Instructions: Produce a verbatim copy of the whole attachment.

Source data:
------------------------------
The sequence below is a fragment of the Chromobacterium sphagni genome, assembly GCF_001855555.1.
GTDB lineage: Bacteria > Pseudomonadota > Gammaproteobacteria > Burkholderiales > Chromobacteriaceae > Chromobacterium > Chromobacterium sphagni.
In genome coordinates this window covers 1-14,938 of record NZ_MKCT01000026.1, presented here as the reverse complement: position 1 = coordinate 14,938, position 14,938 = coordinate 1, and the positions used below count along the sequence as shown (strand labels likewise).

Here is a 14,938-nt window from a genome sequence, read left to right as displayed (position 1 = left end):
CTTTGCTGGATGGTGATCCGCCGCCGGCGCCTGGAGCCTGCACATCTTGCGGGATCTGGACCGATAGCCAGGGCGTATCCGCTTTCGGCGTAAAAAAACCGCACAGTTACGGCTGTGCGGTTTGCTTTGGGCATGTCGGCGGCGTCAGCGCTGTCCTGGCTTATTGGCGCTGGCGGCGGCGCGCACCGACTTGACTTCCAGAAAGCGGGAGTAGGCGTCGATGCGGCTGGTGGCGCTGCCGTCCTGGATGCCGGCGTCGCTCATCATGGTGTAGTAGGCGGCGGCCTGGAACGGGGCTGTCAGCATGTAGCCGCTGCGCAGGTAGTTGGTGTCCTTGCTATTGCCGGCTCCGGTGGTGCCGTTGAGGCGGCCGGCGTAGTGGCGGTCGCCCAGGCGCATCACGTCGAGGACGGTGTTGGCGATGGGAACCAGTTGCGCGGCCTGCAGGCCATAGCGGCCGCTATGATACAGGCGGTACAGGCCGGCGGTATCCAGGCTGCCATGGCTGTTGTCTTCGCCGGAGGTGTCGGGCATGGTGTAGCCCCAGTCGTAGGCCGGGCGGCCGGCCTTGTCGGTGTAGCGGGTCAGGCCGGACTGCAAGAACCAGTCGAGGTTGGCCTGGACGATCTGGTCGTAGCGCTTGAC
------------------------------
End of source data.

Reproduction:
The sequence below is a fragment of the Chromobacterium sphagni genome, assembly GCF_001855555.1.
GTDB lineage: Bacteria > Pseudomonadota > Gammaproteobacteria > Burkholderiales > Chromobacteriaceae > Chromobacterium > Chromobacterium sphagni.
In genome coordinates this window covers 1-14,938 of record NZ_MKCT01000026.1, presented here as the reverse complement: position 1 = coordinate 14,938, position 14,938 = coordinate 1, and the positions used below count along the sequence as shown (strand labels likewise).

Here is a 14,938-nt window from a genome sequence, read left to right as displayed (position 1 = left end):
CTTTGCTGGATGGTGATCCGCCGCCGGCGCCTGGAGCCTGCACATCTTGCGGGATCTGGACCGATAGCCAGGGCGTATCCGCTTTCGGCGTAAAAAAACCGCACAGTTACGGCTGTGCGGTTTGCTTTGGGCATGTCGGCGGCGTCAGCGCTGTCCTGGCTTATTGGCGCTGGCGGCGGCGCGCACCGACTTGACTTCCAGAAAGCGGGAGTAGGCGTCGATGCGGCTGGTGGCGCTGCCGTCCTGGATGCCGGCGTCGCTCATCATGGTGTAGTAGGCGGCGGCCTGGAACGGGGCTGTCAGCATGTAGCCGCTGCGCAGGTAGTTGGTGTCCTTGCTATTGCCGGCTCCGGTGGTGCCGTTGAGGCGGCCGGCGTAGTGGCGGTCGCCCAGGCGCATCACGTCGAGGACGGTGTTGGCGATGGGAACCAGTTGCGCGGCCTGCAGGCCATAGCGGCCGCTATGATACAGGCGGTACAGGCCGGCGGTATCCAGGCTGCCATGGCTGTTGTCTTCGCCGGAGGTGTCGGGCATGGTGTAGCCCCAGTCGTAGGCCGGGCGGCCGGCCTTGTCGGTGTAGCGGGTCAGGCCGGACTGCAAGAACCAGTCGAGGTTGGCCTGGACGATCTGGTCGTAGCGCTTGAC